Broadsides were never meant to survive. Defined as a single printed sheet posted in public, broadsides convey immediate information about a vast number of subjects: changes in the law, upcoming weddings or bnai mitzvot, the details of a death or a funeral, the arrival of the circus, just to name a few.
Writers, critics and publishers keep trying to refine their definition of a Jewish book, whether it’s a Jewish author, subject, or just sensibility. After meeting Molly Melching when she spoke at a breakfast sponsored by the American Jewish World Service, I’d vote to stretch the category. “However Long the Night,” which was written about Melching’s tremendous humanitarian work in helping African women, is essential reading – it’s a book about transforming the world.
It is vital for arts institutions in the Jewish community, Jewish artists and the current generation of philanthropists that support the arts to begin articulating the argument that the support of the arts is not a distraction from the values the next generation of philanthropy seeks to support, but central to them.
Peace seemed not only possible, but was palpable this week at the Metropolitan Room as Mira Awad sang her own compositions in Arabic, Hebrew and English. Her words are earthy, her voice transcendent and the yearning for something better remains in the air.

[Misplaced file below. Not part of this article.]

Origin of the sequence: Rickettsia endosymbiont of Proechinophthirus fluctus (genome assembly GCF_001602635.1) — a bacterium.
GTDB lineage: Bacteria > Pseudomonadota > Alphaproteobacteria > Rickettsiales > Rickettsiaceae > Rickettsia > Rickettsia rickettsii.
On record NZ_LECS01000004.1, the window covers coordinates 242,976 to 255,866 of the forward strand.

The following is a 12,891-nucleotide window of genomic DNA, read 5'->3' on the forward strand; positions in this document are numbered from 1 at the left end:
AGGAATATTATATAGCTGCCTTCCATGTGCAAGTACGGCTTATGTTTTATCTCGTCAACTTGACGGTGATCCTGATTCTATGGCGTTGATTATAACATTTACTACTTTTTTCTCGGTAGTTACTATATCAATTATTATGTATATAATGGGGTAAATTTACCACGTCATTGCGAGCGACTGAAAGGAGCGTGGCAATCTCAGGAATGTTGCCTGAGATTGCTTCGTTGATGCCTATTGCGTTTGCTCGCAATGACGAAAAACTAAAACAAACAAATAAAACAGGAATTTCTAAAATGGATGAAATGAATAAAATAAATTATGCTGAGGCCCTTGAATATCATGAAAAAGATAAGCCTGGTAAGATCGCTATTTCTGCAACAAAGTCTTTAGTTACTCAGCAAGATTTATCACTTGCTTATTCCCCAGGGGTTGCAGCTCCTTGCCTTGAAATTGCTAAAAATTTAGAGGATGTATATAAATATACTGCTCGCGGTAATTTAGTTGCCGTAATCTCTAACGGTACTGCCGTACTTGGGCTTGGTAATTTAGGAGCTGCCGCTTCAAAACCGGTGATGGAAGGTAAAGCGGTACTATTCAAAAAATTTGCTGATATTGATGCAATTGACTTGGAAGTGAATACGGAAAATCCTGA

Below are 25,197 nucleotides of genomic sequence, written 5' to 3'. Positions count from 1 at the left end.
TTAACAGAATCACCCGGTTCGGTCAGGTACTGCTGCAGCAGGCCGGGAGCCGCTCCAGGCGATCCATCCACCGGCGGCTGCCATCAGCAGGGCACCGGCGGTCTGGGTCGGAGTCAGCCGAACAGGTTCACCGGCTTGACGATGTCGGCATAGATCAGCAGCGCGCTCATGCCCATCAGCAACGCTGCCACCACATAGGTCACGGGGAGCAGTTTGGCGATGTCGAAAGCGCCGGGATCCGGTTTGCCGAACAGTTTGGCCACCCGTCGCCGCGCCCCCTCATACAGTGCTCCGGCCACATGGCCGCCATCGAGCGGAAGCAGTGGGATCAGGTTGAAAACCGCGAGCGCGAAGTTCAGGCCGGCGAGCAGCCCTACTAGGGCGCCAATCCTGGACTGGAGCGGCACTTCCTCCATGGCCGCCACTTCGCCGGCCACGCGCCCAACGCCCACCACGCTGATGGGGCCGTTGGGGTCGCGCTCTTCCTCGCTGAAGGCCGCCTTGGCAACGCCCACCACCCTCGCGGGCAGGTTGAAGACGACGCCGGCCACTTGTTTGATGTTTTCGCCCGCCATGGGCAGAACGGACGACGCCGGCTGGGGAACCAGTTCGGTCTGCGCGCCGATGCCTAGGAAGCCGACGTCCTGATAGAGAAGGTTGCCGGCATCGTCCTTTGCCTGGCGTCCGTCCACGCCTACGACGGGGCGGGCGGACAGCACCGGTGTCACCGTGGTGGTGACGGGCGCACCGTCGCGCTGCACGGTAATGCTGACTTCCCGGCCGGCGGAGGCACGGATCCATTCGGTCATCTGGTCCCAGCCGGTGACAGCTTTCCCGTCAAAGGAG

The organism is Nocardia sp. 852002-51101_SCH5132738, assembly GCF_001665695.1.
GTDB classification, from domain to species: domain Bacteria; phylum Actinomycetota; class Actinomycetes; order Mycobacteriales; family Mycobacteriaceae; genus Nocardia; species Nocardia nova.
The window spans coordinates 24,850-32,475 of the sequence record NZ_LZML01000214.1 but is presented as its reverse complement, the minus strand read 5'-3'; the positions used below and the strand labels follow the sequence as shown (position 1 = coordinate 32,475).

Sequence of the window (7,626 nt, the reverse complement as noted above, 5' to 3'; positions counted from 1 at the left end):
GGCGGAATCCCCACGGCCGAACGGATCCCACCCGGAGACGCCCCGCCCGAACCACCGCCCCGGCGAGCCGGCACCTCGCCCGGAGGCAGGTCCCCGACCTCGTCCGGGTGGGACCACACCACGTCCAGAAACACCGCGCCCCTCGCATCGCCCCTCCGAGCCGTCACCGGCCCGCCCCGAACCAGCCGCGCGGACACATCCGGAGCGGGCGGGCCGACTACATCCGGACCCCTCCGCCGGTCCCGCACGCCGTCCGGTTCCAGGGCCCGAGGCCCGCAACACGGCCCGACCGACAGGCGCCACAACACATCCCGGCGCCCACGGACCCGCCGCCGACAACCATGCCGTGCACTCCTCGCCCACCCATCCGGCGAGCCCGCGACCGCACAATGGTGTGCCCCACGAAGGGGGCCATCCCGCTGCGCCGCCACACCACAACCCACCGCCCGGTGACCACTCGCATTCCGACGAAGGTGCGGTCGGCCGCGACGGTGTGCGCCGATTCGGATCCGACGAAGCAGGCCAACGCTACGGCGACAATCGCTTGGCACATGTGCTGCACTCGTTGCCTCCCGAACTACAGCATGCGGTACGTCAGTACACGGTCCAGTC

With the almost invisible strings of Fort Washington’s eruv stretching from pole to pole above us, we followed Rabbi Adam Mintz and Brother John Glasenapp, OSB up the hill where we found welcome refuge from Manhattan’s May heat inside the medieval walls of The Cloisters. An unlikely tag team, the rabbi and the monk were leading a group of 25 on a two hour walk and discussion sponsored by Yeshiva University Museum and The Cloisters museum to tease out the public/private nature of the eruv and Cloister, and how they create religious structures and community.
"EAT” is an irresistible imperative. Jews around the world are defined by our foods. So eager anticipation was tangible last Saturday night at the 14th St Y where a supportive audience had come to encounter works by LABA fellows exploring texts centered on food.
Avivah Zornberg overlays a dizzying tapestry of midrashic, psychoanalytic and literary sources on her biblical themes. Her most satisfied listeners allow for the unmooring of the categorical mind. Zornberg, most recently the author of “The Murmuring Deep: Reflections on the Biblical Unconscious,” suggests that the hidden meaning of our classical texts is best perceived with our own porous and poetic unconscious minds.
Vivid purple, yellow and green feathers grow out of his face, peacock feathers crown his head, and green feathers wrap around his neck. A beard pokes through and a trenchcoat covers his body. An avian humanoid or a man in a Purim costume?
Young Families, Singles Flocking to Upper East Side; ‘The Memory Is In Their Taste Buds’: The Lure of Sephardic Food; Safra Synagogue Rabbi’s Growing Empire; Sephardic And Egalitarian at B’nai Jeshurun; Giving Voice to Sephardic Music.